What happens when you cross a human with an alien symbiote not of this world? A third, bipolar entity capable of biting a man’s head clean off his shoulders, that’s what.
Caught up between those two figures is British thesp Tom Hardy, who’s about to pull double duty on this year’s Venom movie. Pegged for release in October, the Ruben Fleischer-directed spinoff has been pitched as something of a franchise-starter for Sony, given the studio has already drawn up plans for multiple Spider-Man spinoffs that focus less on Peter Parker and more on his fearsome adversaries prowling the streets of New York City.
And it all kicks off with Venom. Indeed, the dark and brooding anti-hero pic has been garnering a ton of buzz ahead of its debut later this year, but on a more personal level, the titular role offered Tom Hardy another chance to play two very, very different characters simultaneously.
Here’s what he told EW (h/t ComicBook.com) about bringing Venom to life:
Actually, the sound boys, [Patrick Anderson on sound playback and production sound mixer Michael B. Koff], they worked relentlessly to trigger [it] — I’d have to lay down the vocal for Venom in the morning and then play Eddie opposite in my earpiece, and whoever was working in the scene with me, had to hear Venom at the same time but then ignore that they’d heard Venom.
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Embracing his inner demons, Hardy compared the dual role to a “Tetris puzzle” in that Venom‘s core cast had to make a mental note while filming that Eddie Brock’s alter-ego would be added in post-production.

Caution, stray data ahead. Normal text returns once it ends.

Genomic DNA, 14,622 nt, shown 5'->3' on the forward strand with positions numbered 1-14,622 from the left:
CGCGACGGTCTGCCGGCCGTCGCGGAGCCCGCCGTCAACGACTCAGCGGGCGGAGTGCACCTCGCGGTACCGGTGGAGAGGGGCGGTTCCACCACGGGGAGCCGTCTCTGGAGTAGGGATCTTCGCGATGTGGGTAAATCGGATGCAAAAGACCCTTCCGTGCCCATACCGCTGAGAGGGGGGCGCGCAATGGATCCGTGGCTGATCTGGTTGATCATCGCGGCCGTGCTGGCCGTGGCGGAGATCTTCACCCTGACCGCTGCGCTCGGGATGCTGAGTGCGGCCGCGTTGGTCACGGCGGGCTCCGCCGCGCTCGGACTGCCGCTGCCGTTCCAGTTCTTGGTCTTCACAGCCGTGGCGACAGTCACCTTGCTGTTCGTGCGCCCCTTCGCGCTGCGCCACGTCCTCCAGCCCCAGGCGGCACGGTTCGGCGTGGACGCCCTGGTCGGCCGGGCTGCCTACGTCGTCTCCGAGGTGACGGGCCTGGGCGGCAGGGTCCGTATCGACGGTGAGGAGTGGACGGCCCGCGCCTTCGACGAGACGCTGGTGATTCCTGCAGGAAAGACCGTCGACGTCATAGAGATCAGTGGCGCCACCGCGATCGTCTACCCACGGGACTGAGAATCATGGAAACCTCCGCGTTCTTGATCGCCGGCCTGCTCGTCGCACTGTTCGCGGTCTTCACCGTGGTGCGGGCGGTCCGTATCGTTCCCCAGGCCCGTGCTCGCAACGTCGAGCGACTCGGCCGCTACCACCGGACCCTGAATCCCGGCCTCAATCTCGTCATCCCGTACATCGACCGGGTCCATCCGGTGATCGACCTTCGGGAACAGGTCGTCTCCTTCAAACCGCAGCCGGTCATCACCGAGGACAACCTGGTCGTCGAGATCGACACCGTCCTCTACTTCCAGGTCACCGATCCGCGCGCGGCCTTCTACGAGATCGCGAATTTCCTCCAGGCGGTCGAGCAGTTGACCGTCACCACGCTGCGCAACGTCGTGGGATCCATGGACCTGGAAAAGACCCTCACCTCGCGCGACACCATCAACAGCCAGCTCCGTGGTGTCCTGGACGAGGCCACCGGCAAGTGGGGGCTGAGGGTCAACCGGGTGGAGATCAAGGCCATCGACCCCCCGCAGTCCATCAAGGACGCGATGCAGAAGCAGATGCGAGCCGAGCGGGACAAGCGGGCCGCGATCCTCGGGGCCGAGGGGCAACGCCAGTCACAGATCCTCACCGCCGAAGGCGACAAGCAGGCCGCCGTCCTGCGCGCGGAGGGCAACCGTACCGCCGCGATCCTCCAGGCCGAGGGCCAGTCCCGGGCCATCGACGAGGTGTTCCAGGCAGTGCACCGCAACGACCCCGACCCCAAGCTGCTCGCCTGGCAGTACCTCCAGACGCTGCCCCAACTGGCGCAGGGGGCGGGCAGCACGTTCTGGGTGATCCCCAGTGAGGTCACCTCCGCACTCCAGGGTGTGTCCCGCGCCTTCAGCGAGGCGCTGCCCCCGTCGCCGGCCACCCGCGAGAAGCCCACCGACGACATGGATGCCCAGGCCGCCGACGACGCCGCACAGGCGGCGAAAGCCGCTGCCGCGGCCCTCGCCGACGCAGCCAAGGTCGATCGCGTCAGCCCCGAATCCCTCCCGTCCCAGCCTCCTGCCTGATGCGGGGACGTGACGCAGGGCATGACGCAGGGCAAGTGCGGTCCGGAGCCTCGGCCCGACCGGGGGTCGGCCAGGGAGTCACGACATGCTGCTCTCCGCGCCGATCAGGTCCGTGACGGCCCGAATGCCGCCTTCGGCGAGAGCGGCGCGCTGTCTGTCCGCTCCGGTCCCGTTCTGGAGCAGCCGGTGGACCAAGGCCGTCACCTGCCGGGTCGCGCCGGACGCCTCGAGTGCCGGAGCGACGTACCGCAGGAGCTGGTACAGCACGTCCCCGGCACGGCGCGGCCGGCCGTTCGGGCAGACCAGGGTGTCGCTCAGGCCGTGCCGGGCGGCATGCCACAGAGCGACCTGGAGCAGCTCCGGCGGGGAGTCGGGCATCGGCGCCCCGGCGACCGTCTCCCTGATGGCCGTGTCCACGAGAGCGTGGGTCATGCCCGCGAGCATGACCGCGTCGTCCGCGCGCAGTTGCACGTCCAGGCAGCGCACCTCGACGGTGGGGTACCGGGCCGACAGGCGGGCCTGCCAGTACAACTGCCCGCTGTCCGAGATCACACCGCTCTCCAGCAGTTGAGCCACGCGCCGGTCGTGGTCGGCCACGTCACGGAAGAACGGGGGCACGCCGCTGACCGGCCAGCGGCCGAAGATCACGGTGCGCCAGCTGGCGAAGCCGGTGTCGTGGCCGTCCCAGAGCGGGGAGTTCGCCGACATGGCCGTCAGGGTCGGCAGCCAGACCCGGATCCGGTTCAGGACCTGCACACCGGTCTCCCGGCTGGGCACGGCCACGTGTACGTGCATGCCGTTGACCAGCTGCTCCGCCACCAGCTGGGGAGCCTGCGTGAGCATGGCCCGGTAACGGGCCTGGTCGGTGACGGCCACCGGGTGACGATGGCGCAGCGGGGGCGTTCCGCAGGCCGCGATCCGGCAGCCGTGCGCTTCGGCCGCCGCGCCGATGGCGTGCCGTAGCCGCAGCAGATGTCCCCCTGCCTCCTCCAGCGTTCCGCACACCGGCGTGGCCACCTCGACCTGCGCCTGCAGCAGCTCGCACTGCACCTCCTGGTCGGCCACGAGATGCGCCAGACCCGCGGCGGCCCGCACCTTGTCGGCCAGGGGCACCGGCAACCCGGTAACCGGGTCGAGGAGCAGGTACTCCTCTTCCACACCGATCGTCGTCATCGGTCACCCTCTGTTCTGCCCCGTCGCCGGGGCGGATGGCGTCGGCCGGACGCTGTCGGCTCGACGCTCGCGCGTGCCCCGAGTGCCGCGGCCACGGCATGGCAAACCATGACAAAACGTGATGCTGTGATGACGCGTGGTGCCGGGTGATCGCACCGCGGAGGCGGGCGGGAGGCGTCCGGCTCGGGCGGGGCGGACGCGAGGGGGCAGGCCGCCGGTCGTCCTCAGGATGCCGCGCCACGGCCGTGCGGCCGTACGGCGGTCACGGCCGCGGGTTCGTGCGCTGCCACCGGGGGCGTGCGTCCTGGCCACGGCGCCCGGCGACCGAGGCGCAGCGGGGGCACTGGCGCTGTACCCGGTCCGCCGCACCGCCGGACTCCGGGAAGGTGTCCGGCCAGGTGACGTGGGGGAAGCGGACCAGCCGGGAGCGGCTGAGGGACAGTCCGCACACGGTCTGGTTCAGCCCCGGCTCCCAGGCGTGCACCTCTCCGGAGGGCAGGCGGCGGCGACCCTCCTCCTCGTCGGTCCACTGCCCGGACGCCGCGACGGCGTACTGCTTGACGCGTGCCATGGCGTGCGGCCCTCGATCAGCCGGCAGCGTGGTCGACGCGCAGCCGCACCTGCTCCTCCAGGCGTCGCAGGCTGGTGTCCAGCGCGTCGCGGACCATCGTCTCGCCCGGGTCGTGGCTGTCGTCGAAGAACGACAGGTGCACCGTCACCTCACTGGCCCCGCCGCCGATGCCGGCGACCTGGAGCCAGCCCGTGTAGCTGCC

And whenever I gave my cue line as Eddie Brock — this might not make any sense to anybody who’s not really techie and geeky about things like this like me — but Patrick would be under the stage queuing Venom accurately so I could cut across him and talk and argue with myself, and stuff like that. It’s a bit techie, it was fun. It was really, really good fun, and the sound boys, actually, to be fair, probably really play Venom. It’s my voice [laughs], but they play Venom.
Remember, the Venom we’ll see in October will be created entirely with CGI, and while some fans have expressed their concerns about said approach to the legendary Spider-Man villain, everything we’ve seen so far points to a fearsome and indeed faithful rendition of the Marvel Comics character.
It was more of the same stuff, when I did the Kray twins in Legend, that was again audio record of the brother who was gonna cause the most amount of damage in the room, so I would act the one who does the least amount of damage but then predict the damage that was coming, but the vocals had to be laid down before we set the scene.
Which means all the other actors had to know what the person in the room was gonna do, who wasn’t in the room when we filmed it, and then we put a double in there, so it’s a little bit like some kind of Tetris puzzle. It’s very geeky [laughs]. But I really enjoyed it, and no, it’s less complicated than it seems.
Venom makes a beeline for theaters the world over on October 5th, and it’ll light the fuse on Sony’s Spider-Man-less Spider-Man franchise. There has to be a better name for that, though…